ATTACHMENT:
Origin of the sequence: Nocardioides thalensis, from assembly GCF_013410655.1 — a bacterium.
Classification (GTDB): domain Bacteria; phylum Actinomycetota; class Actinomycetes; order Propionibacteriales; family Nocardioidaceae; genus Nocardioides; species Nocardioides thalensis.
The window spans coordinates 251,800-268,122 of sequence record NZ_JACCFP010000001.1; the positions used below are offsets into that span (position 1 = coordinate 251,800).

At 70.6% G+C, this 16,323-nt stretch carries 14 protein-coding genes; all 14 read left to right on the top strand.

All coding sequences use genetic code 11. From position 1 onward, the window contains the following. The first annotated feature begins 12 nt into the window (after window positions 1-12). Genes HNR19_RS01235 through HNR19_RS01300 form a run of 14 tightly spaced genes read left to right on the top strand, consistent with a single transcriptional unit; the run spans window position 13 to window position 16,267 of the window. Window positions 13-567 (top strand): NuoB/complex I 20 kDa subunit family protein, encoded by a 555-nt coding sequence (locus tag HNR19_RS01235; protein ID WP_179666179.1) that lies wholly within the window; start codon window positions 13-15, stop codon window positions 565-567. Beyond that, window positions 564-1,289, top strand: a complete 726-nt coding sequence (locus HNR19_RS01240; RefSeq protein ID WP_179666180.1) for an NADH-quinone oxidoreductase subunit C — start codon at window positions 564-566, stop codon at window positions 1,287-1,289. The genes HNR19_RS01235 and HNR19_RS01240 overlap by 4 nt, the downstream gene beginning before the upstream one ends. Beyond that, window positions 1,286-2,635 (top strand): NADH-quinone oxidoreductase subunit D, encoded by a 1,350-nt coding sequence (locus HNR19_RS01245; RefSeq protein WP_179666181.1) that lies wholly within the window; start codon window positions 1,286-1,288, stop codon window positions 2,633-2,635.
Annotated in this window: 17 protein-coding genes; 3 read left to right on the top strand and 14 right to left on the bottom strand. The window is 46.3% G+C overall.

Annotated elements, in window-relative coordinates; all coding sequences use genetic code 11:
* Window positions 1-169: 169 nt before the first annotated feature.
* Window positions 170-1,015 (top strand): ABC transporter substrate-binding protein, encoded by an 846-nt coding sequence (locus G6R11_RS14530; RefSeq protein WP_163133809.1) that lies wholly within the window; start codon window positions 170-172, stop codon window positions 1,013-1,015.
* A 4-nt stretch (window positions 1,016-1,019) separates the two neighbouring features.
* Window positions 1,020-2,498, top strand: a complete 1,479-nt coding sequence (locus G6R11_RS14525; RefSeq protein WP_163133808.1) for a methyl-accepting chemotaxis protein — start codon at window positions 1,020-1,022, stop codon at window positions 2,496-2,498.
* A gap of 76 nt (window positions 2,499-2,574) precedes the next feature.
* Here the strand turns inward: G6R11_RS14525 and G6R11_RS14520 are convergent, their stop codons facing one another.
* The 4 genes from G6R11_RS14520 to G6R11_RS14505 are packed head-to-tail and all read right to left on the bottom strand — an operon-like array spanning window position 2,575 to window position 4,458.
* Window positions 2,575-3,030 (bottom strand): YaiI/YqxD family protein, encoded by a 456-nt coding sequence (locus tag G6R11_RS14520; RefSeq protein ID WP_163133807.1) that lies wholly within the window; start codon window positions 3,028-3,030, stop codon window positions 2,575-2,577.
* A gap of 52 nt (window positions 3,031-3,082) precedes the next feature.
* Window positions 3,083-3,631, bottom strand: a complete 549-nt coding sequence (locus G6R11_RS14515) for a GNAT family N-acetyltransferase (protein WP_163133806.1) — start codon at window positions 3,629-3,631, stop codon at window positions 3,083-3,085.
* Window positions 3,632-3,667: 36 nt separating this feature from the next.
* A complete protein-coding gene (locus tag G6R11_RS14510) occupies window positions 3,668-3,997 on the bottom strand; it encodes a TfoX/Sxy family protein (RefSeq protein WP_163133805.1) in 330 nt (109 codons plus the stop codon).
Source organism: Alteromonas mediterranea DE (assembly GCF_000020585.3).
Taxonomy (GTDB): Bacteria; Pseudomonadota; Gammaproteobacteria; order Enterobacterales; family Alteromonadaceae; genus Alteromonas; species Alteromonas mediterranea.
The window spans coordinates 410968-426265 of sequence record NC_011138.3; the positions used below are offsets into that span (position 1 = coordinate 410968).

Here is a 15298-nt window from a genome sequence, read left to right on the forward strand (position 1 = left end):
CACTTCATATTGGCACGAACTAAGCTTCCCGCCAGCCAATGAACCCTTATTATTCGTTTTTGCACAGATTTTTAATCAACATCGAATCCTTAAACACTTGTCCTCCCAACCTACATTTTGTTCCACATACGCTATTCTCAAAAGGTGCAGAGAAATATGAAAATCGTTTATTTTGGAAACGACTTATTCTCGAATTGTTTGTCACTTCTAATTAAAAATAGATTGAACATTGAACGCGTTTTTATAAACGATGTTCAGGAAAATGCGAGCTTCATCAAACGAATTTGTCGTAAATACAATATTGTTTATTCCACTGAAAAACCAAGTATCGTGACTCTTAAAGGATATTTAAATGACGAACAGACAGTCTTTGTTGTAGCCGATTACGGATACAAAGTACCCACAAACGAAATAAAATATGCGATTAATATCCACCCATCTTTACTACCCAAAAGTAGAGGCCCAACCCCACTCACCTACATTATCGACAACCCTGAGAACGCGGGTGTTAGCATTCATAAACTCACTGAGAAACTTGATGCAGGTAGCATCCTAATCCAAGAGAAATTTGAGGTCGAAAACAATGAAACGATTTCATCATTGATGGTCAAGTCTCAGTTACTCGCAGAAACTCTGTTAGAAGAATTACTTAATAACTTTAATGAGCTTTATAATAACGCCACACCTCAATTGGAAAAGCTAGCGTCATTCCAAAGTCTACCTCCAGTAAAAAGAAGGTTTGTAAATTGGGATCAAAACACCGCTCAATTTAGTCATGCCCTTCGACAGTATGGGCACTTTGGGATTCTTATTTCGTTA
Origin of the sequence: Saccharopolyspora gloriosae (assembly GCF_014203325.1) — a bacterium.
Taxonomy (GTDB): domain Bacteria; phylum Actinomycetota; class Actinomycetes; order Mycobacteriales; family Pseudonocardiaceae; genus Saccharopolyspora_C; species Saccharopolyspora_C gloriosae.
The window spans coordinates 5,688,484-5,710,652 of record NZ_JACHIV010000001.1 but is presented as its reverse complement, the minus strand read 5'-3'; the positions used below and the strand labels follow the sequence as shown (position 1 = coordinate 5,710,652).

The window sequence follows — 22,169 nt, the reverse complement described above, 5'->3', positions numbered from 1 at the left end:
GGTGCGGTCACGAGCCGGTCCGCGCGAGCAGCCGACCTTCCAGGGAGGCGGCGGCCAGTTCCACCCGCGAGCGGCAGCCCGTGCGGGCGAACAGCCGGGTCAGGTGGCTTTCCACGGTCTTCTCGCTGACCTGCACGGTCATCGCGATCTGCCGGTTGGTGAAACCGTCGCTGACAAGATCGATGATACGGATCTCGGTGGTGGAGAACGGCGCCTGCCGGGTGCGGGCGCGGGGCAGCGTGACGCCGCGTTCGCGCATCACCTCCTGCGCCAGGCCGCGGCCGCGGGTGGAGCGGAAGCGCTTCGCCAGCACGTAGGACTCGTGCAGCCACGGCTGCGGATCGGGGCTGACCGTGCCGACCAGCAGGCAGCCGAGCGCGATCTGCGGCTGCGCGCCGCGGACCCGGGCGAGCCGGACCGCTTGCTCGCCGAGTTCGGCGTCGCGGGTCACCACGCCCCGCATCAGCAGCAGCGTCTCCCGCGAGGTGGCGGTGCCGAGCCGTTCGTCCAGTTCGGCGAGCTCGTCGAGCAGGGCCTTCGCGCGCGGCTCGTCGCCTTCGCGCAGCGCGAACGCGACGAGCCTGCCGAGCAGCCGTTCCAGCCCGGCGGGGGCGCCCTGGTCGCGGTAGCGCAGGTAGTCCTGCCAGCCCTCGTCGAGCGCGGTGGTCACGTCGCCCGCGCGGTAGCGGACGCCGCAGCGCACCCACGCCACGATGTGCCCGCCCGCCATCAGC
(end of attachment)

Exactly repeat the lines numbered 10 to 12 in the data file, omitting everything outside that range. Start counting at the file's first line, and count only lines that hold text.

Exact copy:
* A 4-nt stretch (window positions 1,016-1,019) separates the two neighbouring features.
* Window positions 1,020-2,498, top strand: a complete 1,479-nt coding sequence (locus G6R11_RS14525; RefSeq protein WP_163133808.1) for a methyl-accepting chemotaxis protein — start codon at window positions 1,020-1,022, stop codon at window positions 2,496-2,498.
* A gap of 76 nt (window positions 2,499-2,574) precedes the next feature.